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n0c7 12-11-2008 08:54 PM

Coax Splitters
 
I currently have 900MHz splitters. I have recently switched over to cable internet and one digital HD box, the rest of the TV's are analog with built in analog tuners which works fine with my cable service. Should I take this opportunity to switch the splitters to 2.4GHz? Furthermore, how many TV's can I have split before I start to see signal degradation? I currently have two 4-way splitters with no signs of degradation.

jerryh3 12-12-2008 03:33 AM

I've used 5-1000mHz splitters for my cable system and have had no problems. Here is good explanation of signal loss and you can decide from there if you want to reconfigure the splitters.
http://www.swhowto.com/VideoLoss.htm

rgsgww 12-12-2008 08:23 AM

5-1000mhz splitters are fine. What I do is run all of my coax to the coax enterence. Make sure your using rg/6. Be sure you have got good grounding.

Don't waste money on "gold plated" splitters, or some fancy thing like that. Nickel plated works just fine. I wired my system like that and have no problems:thumbsup:

n0c7 12-18-2008 09:31 AM

I want to split it off 8 ways, but I'm not sure if the cable company will appreciate it that much..... :ninja:

jerryh3 12-18-2008 09:34 AM

Quote:

Originally Posted by n0c7 (Post 199673)
I want to split it off 8 ways, but I'm not sure if the cable company will appreciate it that much..... :ninja:

Why not?

n0c7 12-18-2008 10:58 AM

Rumor has it that your first 4 outlets are fine, they'll let 6 slide, but if you have 8 they want to charge an extra $5/month for outlets 4 to 10 or something.

jerryh3 12-18-2008 11:11 AM

Quote:

Originally Posted by n0c7 (Post 199689)
Rumor has it that your first 4 outlets are fine, they'll let 6 slide, but if you have 8 they want to charge an extra $5/month for outlets 4 to 10 or something.

Around here it's a flat fee per house.

rgsgww 12-18-2008 11:41 AM

Quote:

Originally Posted by n0c7 (Post 199689)
Rumor has it that your first 4 outlets are fine, they'll let 6 slide, but if you have 8 they want to charge an extra $5/month for outlets 4 to 10 or something.


They don't know whether you split it or not, the only thing you should worry about is signal loss. You might need an amplifier.

n0c7 12-18-2008 12:17 PM

Currently I have 7 TV's and a cable modem connected, 6 TV's are analog, and the seventh is a digital HDPVR. My dB levels are right in range, and I don't notice any degrading on any of the analog TV's and its been running fine for 4 years excluding the recent addition of the cable modem. I must have a good signal coming into the house. I'm using cheap 900MHz no-name splitters as well.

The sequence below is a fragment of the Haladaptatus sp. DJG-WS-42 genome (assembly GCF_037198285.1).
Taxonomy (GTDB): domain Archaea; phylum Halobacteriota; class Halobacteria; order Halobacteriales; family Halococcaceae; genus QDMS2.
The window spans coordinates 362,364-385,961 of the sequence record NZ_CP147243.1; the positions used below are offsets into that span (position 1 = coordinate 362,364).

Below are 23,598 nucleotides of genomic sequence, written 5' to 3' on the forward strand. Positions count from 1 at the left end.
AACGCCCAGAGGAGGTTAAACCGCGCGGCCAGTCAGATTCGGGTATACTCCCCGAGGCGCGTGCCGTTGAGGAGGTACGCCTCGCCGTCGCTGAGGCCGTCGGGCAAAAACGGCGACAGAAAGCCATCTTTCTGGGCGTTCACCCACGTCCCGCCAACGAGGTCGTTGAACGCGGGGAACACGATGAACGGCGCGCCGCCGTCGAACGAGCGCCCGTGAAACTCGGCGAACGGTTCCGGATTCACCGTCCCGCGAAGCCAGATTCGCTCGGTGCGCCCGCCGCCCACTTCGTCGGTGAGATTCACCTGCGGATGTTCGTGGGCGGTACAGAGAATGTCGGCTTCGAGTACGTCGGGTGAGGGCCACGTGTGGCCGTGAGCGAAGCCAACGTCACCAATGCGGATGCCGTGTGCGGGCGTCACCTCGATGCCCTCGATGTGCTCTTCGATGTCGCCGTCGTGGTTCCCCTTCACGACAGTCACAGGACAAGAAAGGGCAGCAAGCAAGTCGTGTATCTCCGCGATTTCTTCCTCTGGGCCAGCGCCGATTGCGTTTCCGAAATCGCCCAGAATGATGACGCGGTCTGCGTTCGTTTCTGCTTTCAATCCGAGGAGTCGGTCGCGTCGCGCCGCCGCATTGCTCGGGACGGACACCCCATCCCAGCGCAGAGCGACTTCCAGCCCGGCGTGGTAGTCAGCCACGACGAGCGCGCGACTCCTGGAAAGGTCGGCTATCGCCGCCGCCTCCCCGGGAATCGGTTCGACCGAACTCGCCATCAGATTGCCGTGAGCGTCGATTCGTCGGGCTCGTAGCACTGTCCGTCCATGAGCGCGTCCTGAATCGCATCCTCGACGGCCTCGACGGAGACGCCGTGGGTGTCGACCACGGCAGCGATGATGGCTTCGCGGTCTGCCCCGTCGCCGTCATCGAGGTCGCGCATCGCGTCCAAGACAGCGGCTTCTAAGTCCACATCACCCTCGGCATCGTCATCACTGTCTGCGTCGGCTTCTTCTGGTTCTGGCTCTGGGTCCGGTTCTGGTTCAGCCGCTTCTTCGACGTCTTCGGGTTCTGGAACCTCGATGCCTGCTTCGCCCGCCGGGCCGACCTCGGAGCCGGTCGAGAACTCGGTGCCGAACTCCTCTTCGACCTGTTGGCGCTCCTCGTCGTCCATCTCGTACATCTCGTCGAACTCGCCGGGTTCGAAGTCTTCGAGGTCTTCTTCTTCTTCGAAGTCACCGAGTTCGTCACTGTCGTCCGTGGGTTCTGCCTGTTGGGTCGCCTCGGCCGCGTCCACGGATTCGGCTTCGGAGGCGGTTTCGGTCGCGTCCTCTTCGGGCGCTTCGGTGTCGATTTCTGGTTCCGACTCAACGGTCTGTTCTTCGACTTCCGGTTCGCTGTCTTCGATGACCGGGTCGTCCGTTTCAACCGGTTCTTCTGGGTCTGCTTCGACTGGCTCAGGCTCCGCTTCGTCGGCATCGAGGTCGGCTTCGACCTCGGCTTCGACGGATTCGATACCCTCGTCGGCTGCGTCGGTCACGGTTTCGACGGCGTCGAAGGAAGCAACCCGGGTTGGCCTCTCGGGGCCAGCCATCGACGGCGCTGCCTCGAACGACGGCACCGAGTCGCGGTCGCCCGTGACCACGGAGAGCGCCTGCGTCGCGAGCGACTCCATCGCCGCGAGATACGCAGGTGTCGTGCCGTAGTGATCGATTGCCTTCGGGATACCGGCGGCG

Here's my new plan:

I'm going to have a BGI 5-1000MHz 4-way splitter. Connected to this will be the cable modem, digital phone, and the other two ports will run to two 4-way Antronix 5-1000MHz splitters. 4 TV's to each splitter.

Thoughts? I will try it when I get home.

rgsgww 12-18-2008 12:32 PM

Quote:

Originally Posted by n0c7 (Post 199725)
Currently I have 7 TV's and a cable modem connected, 6 TV's are analog, and the seventh is a digital HDPVR. My dB levels are right in range, and I don't notice any degrading on any of the analog TV's and its been running fine for 4 years excluding the recent addition of the cable modem. I must have a good signal coming into the house. I'm using cheap 900MHz no-name splitters as well.

Here's my new plan:

I'm going to have a BGI 5-1000MHz 4-way splitter. Connected to this will be the cable modem, digital phone, and the other two ports will run to two 4-way Antronix 5-1000MHz splitters. 4 TV's to each splitter.

Thoughts? I will try it when I get home.

Make sure they are bi-directional for the digital equipment.

Sounds like you have a good signal, post back with results.

n0c7 12-18-2008 12:40 PM

How can I tell if their bidirectional, and if their not, how can I tell?

Wildie 12-18-2008 02:30 PM

Quote:

Originally Posted by n0c7 (Post 199731)
How can I tell if their bidirectional, and if their not, how can I tell?

Your cable modem won't work on uni-directional!

MgMopar 12-18-2008 06:32 PM

The cable company around here cares most about leakage. The have equipment to detect a signal inserted in to the cable single that they can locate poor shielding in your or there connections. If you use termination load on all unused splitter connectors and all of your wiring is solid and crimped good tightened properly you will have minimum leakage and they most likely would never even know how any tv's you have hooked up. You may need a amplifier to boost the signal depending how strong it is coming in.

n0c7 12-18-2008 08:13 PM

I've tested the above method that I mentioned. Everything is still crystal clear. HDPVR is getting 35.6dB SNR. 7 Analog TV's all on at the same time look great. Cable modem specs changed alot:

Before:
Downstream:
Signal to noise ratio: 33.7dB
Power Level: -4.3dBmV

Upstream:
Power: 37.0dBmV

Now:
Downstream:
Signal to noise ratio: 35.6dB
Power Level: 1.3dBmV

Upstream:
Power: 30.0dBmV


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